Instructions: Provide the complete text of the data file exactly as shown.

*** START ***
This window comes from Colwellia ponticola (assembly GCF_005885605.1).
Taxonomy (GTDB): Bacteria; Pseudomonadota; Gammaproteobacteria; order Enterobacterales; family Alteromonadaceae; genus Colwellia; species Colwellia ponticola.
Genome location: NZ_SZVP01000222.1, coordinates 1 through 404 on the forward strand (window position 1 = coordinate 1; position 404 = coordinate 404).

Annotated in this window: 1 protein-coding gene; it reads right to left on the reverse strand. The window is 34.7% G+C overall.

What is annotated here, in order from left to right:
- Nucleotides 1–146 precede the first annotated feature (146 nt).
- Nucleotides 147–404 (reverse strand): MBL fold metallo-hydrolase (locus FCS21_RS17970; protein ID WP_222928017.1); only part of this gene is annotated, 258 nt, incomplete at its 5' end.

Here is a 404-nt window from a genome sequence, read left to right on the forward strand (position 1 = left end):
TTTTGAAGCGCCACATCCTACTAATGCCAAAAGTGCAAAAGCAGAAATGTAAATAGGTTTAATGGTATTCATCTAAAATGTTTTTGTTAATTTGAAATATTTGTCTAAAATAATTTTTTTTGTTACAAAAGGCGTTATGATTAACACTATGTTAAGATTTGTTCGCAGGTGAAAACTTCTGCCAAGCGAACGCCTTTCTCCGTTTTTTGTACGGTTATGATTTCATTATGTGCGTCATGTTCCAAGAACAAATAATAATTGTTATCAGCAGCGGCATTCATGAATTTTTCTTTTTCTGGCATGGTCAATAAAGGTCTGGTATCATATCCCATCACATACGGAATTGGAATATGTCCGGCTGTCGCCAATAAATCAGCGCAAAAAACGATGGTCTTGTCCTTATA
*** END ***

This window comes from Colwellia ponticola (assembly GCF_005885605.1).
Taxonomy (GTDB): Bacteria; Pseudomonadota; Gammaproteobacteria; order Enterobacterales; family Alteromonadaceae; genus Colwellia; species Colwellia ponticola.
Genome location: NZ_SZVP01000222.1, coordinates 1 through 404 on the forward strand (window position 1 = coordinate 1; position 404 = coordinate 404).

Annotated in this window: 1 protein-coding gene; it reads right to left on the reverse strand. The window is 34.7% G+C overall.

What is annotated here, in order from left to right:
- Nucleotides 1–146 precede the first annotated feature (146 nt).
- Nucleotides 147–404 (reverse strand): MBL fold metallo-hydrolase (locus FCS21_RS17970; protein ID WP_222928017.1); only part of this gene is annotated, 258 nt, incomplete at its 5' end.

Here is a 404-nt window from a genome sequence, read left to right on the forward strand (position 1 = left end):
TTTTGAAGCGCCACATCCTACTAATGCCAAAAGTGCAAAAGCAGAAATGTAAATAGGTTTAATGGTATTCATCTAAAATGTTTTTGTTAATTTGAAATATTTGTCTAAAATAATTTTTTTTGTTACAAAAGGCGTTATGATTAACACTATGTTAAGATTTGTTCGCAGGTGAAAACTTCTGCCAAGCGAACGCCTTTCTCCGTTTTTTGTACGGTTATGATTTCATTATGTGCGTCATGTTCCAAGAACAAATAATAATTGTTATCAGCAGCGGCATTCATGAATTTTTCTTTTTCTGGCATGGTCAATAAAGGTCTGGTATCATATCCCATCACATACGGAATTGGAATATGTCCGGCTGTCGCCAATAAATCAGCGCAAAAAACGATGGTCTTGTCCTTATA